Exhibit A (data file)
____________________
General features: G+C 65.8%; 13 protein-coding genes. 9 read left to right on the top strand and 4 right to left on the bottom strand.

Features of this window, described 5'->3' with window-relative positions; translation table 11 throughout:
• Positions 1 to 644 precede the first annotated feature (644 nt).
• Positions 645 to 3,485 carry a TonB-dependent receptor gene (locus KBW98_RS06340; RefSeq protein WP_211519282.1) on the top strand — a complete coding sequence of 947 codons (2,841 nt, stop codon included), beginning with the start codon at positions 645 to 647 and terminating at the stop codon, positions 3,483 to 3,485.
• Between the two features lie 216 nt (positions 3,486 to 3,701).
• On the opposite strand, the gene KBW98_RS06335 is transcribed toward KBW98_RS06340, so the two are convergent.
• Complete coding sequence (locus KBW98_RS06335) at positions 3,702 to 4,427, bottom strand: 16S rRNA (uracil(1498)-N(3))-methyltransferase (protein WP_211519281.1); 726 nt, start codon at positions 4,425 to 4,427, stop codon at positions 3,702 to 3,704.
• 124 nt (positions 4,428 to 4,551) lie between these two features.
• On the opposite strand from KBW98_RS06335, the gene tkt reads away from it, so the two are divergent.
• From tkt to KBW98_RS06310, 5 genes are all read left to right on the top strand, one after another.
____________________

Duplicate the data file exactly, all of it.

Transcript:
General features: G+C 65.8%; 13 protein-coding genes. 9 read left to right on the top strand and 4 right to left on the bottom strand.

Features of this window, described 5'->3' with window-relative positions; translation table 11 throughout:
• Positions 1 to 644 precede the first annotated feature (644 nt).
• Positions 645 to 3,485 carry a TonB-dependent receptor gene (locus KBW98_RS06340; RefSeq protein WP_211519282.1) on the top strand — a complete coding sequence of 947 codons (2,841 nt, stop codon included), beginning with the start codon at positions 645 to 647 and terminating at the stop codon, positions 3,483 to 3,485.
• Between the two features lie 216 nt (positions 3,486 to 3,701).
• On the opposite strand, the gene KBW98_RS06335 is transcribed toward KBW98_RS06340, so the two are convergent.
• Complete coding sequence (locus KBW98_RS06335) at positions 3,702 to 4,427, bottom strand: 16S rRNA (uracil(1498)-N(3))-methyltransferase (protein WP_211519281.1); 726 nt, start codon at positions 4,425 to 4,427, stop codon at positions 3,702 to 3,704.
• 124 nt (positions 4,428 to 4,551) lie between these two features.
• On the opposite strand from KBW98_RS06335, the gene tkt reads away from it, so the two are divergent.
• From tkt to KBW98_RS06310, 5 genes are all read left to right on the top strand, one after another.